Ryan Hardgrove, July 2013

Very Little Matters

She leaves early in the morning,
the sheets ruffled and flat next to me.
I hear the coffee mumble, miles away it seems.
She drinks it while applying her make-up,
I like her without the face paint,
but an honest day’s work as a woman includes vanity.

She re-enters the bedroom as a shadow,
separate and solid.
She leans down in the darkness,
and kisses my forehead,
and I push up, meeting her lips.
Her mouth polishes mine with mint flavored
spittle, cold and fresh.
She walks out and the door closes,
and the dog jumps in bed with me.
The morning sun pulls across the bed, her bed,
and her dresser, and pictures of her, and of
other people,
and I sleep.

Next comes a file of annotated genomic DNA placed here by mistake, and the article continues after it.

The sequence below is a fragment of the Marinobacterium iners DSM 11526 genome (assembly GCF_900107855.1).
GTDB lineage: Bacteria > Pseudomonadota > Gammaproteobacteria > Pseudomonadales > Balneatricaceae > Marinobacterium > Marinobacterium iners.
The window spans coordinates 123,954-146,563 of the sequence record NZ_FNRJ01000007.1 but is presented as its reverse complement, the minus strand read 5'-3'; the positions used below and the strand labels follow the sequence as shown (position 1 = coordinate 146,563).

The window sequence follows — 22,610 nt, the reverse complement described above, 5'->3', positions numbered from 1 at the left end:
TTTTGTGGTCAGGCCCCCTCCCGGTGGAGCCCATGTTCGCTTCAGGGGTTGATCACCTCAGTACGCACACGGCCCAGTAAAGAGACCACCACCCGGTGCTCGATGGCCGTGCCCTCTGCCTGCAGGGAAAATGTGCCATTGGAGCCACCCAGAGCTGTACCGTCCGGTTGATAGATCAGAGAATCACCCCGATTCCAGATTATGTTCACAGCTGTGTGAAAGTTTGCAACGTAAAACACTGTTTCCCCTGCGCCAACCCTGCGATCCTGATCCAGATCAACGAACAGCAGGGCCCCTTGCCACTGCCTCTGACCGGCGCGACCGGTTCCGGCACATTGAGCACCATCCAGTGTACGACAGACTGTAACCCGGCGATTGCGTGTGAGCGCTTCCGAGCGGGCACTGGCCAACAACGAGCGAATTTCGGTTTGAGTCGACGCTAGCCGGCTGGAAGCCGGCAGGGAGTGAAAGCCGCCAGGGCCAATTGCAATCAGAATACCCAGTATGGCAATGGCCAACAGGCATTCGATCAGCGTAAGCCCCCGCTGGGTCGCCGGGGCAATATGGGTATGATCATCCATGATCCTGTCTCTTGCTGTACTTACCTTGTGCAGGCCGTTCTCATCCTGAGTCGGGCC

I wake at noon, shuffle to her fridge,
3 eggs, a tomato, and a beer.
I sit in her living room,
and stare at her blank widescreen TV.
I swallow the beer and pick up my notebook.
I feel undeserving and uninspired,
how can this be my ticket?
I sit quietly, pulling at my beer,
the traffic moving past the house,
like the hands of a clock,
the house, her house,
stretching and sighing.
As my mind sifts for a comforting thought,
a justifiable reason for this, for her,
my pen begins to move.

She comes home with the headlights,
like candlelight on the walls.
She comes home to me,
kisses my chin.
We make love in her bed,
her dog in the corner.
She falls asleep in my arms,
her breathing rhythmic and beautiful,
her face calm, complete,
And whatever I was feeling, or whatever I was thinking,
no longer matters.



A 26 year old published poet and writer of short fiction from Pittsburgh, PA.  Hardgrove’s work has appeared, or is forthcoming, in Dead Snakes, Penny-Ante-Feud, The Spilling Ink Review, The Camel Saloon, Handful of Dust.

Promote. Poetry.
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